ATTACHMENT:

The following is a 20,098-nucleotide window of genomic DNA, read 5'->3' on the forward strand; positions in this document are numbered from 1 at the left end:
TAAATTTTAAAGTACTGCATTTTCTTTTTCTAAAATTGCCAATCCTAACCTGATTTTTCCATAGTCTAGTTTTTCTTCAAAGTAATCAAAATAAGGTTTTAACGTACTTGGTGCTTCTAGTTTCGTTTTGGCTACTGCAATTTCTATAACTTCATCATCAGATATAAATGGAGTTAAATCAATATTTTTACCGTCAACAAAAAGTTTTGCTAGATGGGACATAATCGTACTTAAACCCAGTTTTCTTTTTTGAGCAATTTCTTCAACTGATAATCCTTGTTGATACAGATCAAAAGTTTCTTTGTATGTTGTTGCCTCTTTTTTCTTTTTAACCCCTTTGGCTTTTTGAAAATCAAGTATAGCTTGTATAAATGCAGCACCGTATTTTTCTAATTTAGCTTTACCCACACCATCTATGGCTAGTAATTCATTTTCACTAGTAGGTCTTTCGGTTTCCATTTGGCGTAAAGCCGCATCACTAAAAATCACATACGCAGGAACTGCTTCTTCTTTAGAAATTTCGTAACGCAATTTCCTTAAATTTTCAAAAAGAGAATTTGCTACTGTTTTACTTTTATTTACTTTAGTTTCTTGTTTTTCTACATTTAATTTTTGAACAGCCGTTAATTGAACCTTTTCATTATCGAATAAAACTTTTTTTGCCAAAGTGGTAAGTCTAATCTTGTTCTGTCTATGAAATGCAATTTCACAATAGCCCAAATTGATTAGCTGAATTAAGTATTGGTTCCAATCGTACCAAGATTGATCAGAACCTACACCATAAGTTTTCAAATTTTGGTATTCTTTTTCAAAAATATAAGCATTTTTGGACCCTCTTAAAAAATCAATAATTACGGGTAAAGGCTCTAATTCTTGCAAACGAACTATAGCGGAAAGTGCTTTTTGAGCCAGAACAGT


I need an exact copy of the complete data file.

The following is a 20,098-nucleotide window of genomic DNA, read 5'->3' on the forward strand; positions in this document are numbered from 1 at the left end:
TAAATTTTAAAGTACTGCATTTTCTTTTTCTAAAATTGCCAATCCTAACCTGATTTTTCCATAGTCTAGTTTTTCTTCAAAGTAATCAAAATAAGGTTTTAACGTACTTGGTGCTTCTAGTTTCGTTTTGGCTACTGCAATTTCTATAACTTCATCATCAGATATAAATGGAGTTAAATCAATATTTTTACCGTCAACAAAAAGTTTTGCTAGATGGGACATAATCGTACTTAAACCCAGTTTTCTTTTTTGAGCAATTTCTTCAACTGATAATCCTTGTTGATACAGATCAAAAGTTTCTTTGTATGTTGTTGCCTCTTTTTTCTTTTTAACCCCTTTGGCTTTTTGAAAATCAAGTATAGCTTGTATAAATGCAGCACCGTATTTTTCTAATTTAGCTTTACCCACACCATCTATGGCTAGTAATTCATTTTCACTAGTAGGTCTTTCGGTTTCCATTTGGCGTAAAGCCGCATCACTAAAAATCACATACGCAGGAACTGCTTCTTCTTTAGAAATTTCGTAACGCAATTTCCTTAAATTTTCAAAAAGAGAATTTGCTACTGTTTTACTTTTATTTACTTTAGTTTCTTGTTTTTCTACATTTAATTTTTGAACAGCCGTTAATTGAACCTTTTCATTATCGAATAAAACTTTTTTTGCCAAAGTGGTAAGTCTAATCTTGTTCTGTCTATGAAATGCAATTTCACAATAGCCCAAATTGATTAGCTGAATTAAGTATTGGTTCCAATCGTACCAAGATTGATCAGAACCTACACCATAAGTTTTCAAATTTTGGTATTCTTTTTCAAAAATATAAGCATTTTTGGACCCTCTTAAAAAATCAATAATTACGGGTAAAGGCTCTAATTCTTGCAAACGAACTATAGCGGAAAGTGCTTTTTGAGCCAGAACAGT